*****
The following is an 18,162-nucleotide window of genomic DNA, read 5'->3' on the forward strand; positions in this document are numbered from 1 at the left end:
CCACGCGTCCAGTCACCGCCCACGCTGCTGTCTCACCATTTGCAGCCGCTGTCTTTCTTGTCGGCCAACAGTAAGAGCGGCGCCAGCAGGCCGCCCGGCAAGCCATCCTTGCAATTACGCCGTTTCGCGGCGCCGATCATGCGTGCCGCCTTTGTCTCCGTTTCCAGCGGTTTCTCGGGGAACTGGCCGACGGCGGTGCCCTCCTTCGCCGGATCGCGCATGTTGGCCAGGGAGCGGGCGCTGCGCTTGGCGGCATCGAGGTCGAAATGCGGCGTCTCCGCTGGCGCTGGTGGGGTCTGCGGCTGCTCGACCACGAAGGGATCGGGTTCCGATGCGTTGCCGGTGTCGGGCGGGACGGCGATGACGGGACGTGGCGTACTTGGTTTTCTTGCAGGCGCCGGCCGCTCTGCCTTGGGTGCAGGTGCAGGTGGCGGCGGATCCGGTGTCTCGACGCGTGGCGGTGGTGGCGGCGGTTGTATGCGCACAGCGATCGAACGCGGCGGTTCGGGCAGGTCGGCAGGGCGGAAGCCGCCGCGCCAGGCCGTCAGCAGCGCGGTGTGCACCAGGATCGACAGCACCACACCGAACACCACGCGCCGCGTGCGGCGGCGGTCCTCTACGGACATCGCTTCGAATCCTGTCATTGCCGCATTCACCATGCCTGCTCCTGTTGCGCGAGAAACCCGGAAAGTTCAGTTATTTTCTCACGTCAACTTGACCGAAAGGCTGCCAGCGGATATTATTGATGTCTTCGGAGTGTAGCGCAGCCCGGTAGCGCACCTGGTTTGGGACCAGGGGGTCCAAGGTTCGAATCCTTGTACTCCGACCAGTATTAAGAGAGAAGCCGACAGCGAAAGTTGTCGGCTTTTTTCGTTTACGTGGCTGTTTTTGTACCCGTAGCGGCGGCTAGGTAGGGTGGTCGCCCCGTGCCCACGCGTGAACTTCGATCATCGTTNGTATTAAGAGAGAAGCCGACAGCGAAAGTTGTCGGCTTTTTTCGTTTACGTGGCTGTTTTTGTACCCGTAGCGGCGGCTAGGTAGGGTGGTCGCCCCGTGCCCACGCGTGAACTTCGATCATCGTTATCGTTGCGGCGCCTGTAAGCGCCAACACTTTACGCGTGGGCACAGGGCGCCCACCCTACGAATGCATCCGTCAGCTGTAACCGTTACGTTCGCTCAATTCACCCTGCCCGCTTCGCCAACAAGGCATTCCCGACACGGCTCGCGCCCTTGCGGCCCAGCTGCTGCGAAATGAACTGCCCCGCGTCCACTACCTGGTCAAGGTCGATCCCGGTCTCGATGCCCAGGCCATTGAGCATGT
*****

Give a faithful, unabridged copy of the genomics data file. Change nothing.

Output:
The following is an 18,162-nucleotide window of genomic DNA, read 5'->3' on the forward strand; positions in this document are numbered from 1 at the left end:
CCACGCGTCCAGTCACCGCCCACGCTGCTGTCTCACCATTTGCAGCCGCTGTCTTTCTTGTCGGCCAACAGTAAGAGCGGCGCCAGCAGGCCGCCCGGCAAGCCATCCTTGCAATTACGCCGTTTCGCGGCGCCGATCATGCGTGCCGCCTTTGTCTCCGTTTCCAGCGGTTTCTCGGGGAACTGGCCGACGGCGGTGCCCTCCTTCGCCGGATCGCGCATGTTGGCCAGGGAGCGGGCGCTGCGCTTGGCGGCATCGAGGTCGAAATGCGGCGTCTCCGCTGGCGCTGGTGGGGTCTGCGGCTGCTCGACCACGAAGGGATCGGGTTCCGATGCGTTGCCGGTGTCGGGCGGGACGGCGATGACGGGACGTGGCGTACTTGGTTTTCTTGCAGGCGCCGGCCGCTCTGCCTTGGGTGCAGGTGCAGGTGGCGGCGGATCCGGTGTCTCGACGCGTGGCGGTGGTGGCGGCGGTTGTATGCGCACAGCGATCGAACGCGGCGGTTCGGGCAGGTCGGCAGGGCGGAAGCCGCCGCGCCAGGCCGTCAGCAGCGCGGTGTGCACCAGGATCGACAGCACCACACCGAACACCACGCGCCGCGTGCGGCGGCGGTCCTCTACGGACATCGCTTCGAATCCTGTCATTGCCGCATTCACCATGCCTGCTCCTGTTGCGCGAGAAACCCGGAAAGTTCAGTTATTTTCTCACGTCAACTTGACCGAAAGGCTGCCAGCGGATATTATTGATGTCTTCGGAGTGTAGCGCAGCCCGGTAGCGCACCTGGTTTGGGACCAGGGGGTCCAAGGTTCGAATCCTTGTACTCCGACCAGTATTAAGAGAGAAGCCGACAGCGAAAGTTGTCGGCTTTTTTCGTTTACGTGGCTGTTTTTGTACCCGTAGCGGCGGCTAGGTAGGGTGGTCGCCCCGTGCCCACGCGTGAACTTCGATCATCGTTNGTATTAAGAGAGAAGCCGACAGCGAAAGTTGTCGGCTTTTTTCGTTTACGTGGCTGTTTTTGTACCCGTAGCGGCGGCTAGGTAGGGTGGTCGCCCCGTGCCCACGCGTGAACTTCGATCATCGTTATCGTTGCGGCGCCTGTAAGCGCCAACACTTTACGCGTGGGCACAGGGCGCCCACCCTACGAATGCATCCGTCAGCTGTAACCGTTACGTTCGCTCAATTCACCCTGCCCGCTTCGCCAACAAGGCATTCCCGACACGGCTCGCGCCCTTGCGGCCCAGCTGCTGCGAAATGAACTGCCCCGCGTCCACTACCTGGTCAAGGTCGATCCCGGTCTCGATGCCCAGGCCATTGAGCATGT